laboring poor, underemployed who barely
eke out a living as farm laborers or domestics;
the ultra-poor who struggle to survive
day-to-day; and the unemployed poor
who are mentally or physically handicapped).
The “ricochet effect”
also comes into play. Essentially we’re
talking about the number of people within a
community who are positively affected by the
funding of one entrepreneur. This number includes
family members, people employed by these fledgling
entrepreneurs, and their families. So if in
a community, five hundred people are empowered
with microloans – literally thousands
more can be lifted up in total. That’s
what I call community development. It is a reversal
of the downward cyclical spiral of poverty into
an upward cyclical spiral of hope, income, food,
productivity, and learning.
And it all begins with a
very small collateral-free loan of $50, $100
or $200, which can put a poor working person
into an enterprise of his or her own. It might
be a fruit or vegetable vendor stand in the
local marketplace; or a canteen; or a seamstress,
beauty or cobbler shop. No matter how humble
the business, the effect on a formerly destitute
person and the people within that person’s
inner circle is financially and psychologically
The other two very encouraging
features of microfinance for the poor are, first,
that people are not given a handout, but a means
to work their own way out of poverty through
these entrepreneurial empowerment loans. As
they are given the opportunity to become self-employed,
they are simultaneously given the chance to
discover their own self-worth. Their dignity
becomes revealed to them.
The second is that loans
are distributed at the grassroots level through
local implementing partners. This avoids the
corruption that so often occurs when monies
are funneled from the top down. And the fact
that women are brought together in community
in groups of 15 to 40, to form what within the
Opportunity International model are called Trust
Banks, is especially exciting. You saw a Trust
Bank at work in the Rosal video. By the way,
eighty-seven percent of Opportunity’s
clients are women.
The process itself is straightforward.
These women and men take a brief training program,
which includes instruction in simple accounting,
business planning and banking. Then the first
Trust Bank meetings are held and group officers
are elected. After about two months’ time,
small loans ranging from $50 to $200 U.S. dollars
are distributed. This money is used to buy inventory
or to purchase supplies, so the fledgling
enterprise can get launched. Loans must be repaid
and every Trust Bank client must guarantee the
loans of the other group members.
The repayment rate on loans
averages an amazing 98 percent. As clients progress
through the program, their small businesses grow, a
record of credit is established, and they often
begin saving money in a commercial bank.
In a typical Trust Bank
meeting, attendance is taken, loan payments
are made and savings accounts deposits are recorded.
Discussions take place where members can express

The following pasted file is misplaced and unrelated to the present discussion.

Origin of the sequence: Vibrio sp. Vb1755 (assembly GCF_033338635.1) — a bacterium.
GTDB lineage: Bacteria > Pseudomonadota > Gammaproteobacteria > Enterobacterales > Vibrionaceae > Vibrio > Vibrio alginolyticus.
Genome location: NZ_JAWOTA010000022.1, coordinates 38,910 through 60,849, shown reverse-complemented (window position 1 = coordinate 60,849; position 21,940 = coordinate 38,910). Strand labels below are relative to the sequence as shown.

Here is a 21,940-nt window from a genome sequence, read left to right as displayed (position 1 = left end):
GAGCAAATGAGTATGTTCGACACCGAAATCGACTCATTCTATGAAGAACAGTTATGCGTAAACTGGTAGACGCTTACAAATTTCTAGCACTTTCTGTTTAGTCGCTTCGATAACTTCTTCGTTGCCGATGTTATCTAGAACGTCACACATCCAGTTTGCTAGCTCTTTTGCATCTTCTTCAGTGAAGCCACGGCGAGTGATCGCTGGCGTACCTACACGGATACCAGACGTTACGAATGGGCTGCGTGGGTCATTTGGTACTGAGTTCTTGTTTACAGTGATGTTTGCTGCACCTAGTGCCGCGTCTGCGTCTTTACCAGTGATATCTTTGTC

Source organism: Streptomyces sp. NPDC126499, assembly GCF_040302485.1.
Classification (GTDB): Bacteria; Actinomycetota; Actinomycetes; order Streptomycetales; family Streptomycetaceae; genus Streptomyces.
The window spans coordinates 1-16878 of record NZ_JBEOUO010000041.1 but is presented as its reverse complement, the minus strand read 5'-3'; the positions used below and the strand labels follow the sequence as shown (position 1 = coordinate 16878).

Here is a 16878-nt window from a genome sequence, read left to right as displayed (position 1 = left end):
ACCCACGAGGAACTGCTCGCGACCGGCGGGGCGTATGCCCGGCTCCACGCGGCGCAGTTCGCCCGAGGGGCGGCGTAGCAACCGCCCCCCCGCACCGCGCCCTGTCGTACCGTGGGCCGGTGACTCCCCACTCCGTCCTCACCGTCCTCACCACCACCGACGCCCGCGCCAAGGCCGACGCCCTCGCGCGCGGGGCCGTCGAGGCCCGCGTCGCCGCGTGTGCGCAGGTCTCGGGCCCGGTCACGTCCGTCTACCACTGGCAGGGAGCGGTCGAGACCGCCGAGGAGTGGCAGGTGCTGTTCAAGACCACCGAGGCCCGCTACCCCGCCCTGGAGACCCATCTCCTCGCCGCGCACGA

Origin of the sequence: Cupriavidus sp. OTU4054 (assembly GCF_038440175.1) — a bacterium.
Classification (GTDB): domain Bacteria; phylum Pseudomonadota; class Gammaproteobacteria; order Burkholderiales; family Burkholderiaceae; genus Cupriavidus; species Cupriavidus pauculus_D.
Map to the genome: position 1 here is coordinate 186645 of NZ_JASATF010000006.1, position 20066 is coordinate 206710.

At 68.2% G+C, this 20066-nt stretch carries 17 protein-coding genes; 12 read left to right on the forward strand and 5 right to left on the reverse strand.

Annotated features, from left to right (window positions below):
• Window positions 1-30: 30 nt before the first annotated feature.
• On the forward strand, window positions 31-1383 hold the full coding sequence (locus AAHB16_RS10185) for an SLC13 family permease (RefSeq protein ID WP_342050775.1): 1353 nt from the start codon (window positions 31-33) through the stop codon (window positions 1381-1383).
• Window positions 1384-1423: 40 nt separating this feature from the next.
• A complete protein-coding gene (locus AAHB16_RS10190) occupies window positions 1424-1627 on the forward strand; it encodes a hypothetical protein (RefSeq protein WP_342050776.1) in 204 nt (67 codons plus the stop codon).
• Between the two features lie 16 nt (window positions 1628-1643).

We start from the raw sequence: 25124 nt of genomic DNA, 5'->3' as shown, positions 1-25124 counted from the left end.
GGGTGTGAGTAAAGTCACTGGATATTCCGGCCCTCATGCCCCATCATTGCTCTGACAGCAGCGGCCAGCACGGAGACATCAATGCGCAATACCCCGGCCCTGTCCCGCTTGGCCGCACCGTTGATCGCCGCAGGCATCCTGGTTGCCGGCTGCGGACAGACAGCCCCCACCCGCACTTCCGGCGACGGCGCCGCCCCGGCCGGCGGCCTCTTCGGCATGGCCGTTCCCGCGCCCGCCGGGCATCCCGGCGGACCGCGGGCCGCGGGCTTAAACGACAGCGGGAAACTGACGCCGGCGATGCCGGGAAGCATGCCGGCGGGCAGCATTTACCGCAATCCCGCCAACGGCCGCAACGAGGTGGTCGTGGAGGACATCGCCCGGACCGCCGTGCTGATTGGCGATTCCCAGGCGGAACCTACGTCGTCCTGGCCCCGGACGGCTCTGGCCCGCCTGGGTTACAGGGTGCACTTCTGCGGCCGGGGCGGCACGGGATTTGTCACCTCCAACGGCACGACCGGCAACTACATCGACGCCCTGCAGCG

themselves, learn from each other and where
group problems are worked out. Importantly,
each client finds that she has entered into
a new “culture” within the Trust
Bank setting – a culture that upholds
the dignity and respect of every member.
Now, you may ask, on the
macro-level, the numbers of poor in the world
are so enormous, how can any one microfinance
organization make the ultimate difference?
The answer here is that there exists a great
coalition of micro-enterprise development non-governmental
organizations, called NGO’s, tied together
through the Microcredit Summit, a Washington-based
alliance of microfinance institutions which
formulates goals for the microfinance industry
and annually reviews and updates them. The Summit
recently announced that its goal of reaching
100 million of the world’s poorest families
by 2005 has made significant progress. Microloans
reached 41.6 million families by the end of
2002 – and that is a very positive achievement!
And hear this:
what it shows is that the success of microfinance
in the alleviation of poverty is in inverse
ratio to the escalation of global poverty in
those many parts of the world where microfinance
has not yet been applied.
Beyond this, the wealthy
nations of the world need to do more. When General
George C. Marshall in June of 1947 outlined
his plan to help the defeated nations of Europe,
he said there could be “no political stability
and no assured peace” without economic
security, and that American policy was “directed
not against any country or doctrine but against
hunger, poverty, desperation, and chaos.”
Today, the challenge is
at least as great – probably greater.
With billions of people in the world suffering
economic deprivation, the relationship between
economic instability to political instability
to extremism and terrorism is real and ominous.
For this and humanitarian
reasons, the Worldwatch Institute has called
for a global version of the Marshall Plan to
confront and eradicate chronic poverty, once